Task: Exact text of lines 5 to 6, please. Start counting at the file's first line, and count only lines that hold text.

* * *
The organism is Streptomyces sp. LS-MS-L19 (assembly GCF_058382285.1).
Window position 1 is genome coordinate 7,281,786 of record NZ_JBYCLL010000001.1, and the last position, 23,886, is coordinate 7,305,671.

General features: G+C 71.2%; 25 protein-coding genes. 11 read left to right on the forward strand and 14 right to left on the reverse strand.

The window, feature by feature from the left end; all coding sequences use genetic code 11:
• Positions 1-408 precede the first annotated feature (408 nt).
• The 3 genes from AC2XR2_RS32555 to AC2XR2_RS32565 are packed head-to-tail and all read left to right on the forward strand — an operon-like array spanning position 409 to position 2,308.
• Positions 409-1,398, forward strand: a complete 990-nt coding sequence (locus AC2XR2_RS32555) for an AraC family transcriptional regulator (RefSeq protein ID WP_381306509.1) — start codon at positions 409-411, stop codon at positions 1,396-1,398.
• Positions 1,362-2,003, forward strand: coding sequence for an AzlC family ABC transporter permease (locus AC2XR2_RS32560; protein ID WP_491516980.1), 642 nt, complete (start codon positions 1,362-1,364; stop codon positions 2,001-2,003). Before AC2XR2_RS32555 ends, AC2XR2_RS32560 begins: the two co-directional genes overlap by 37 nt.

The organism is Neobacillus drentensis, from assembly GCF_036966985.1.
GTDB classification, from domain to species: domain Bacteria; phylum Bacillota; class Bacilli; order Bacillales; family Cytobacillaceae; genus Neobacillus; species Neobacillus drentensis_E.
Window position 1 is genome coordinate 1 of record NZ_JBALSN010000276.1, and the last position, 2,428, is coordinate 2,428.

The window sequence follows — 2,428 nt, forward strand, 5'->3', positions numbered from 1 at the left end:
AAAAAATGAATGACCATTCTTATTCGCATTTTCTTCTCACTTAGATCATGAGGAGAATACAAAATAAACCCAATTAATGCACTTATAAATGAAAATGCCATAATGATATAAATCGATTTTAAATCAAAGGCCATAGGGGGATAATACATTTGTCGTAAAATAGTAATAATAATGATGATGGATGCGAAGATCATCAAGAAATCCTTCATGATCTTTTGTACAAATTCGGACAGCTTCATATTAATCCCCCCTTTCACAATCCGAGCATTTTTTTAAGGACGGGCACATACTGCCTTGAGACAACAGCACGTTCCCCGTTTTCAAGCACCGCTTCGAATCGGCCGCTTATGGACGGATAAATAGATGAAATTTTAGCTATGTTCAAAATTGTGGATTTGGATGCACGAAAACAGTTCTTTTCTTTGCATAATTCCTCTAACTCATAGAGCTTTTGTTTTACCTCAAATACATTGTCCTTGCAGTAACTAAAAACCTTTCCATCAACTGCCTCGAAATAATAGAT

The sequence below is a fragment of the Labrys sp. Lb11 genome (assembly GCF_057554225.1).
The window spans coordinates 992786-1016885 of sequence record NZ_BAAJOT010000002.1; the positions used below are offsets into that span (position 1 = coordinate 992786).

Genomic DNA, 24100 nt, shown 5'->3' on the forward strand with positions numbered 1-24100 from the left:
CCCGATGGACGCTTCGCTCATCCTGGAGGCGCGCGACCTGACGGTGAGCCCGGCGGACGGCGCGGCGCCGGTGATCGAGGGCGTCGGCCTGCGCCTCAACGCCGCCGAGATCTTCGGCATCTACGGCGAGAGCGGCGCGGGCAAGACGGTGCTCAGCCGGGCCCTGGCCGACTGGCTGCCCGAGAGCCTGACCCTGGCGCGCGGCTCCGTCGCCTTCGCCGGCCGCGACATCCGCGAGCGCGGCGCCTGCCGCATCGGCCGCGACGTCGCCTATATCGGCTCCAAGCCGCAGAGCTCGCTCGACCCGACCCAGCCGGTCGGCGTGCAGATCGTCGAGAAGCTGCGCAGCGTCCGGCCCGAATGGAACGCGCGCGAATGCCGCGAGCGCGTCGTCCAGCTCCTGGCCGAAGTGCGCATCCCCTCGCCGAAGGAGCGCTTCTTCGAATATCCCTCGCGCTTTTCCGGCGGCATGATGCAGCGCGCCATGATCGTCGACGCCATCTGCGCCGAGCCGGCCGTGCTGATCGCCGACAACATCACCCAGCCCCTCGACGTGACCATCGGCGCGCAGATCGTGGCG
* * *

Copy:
• Positions 1-408 precede the first annotated feature (408 nt).
• The 3 genes from AC2XR2_RS32555 to AC2XR2_RS32565 are packed head-to-tail and all read left to right on the forward strand — an operon-like array spanning position 409 to position 2,308.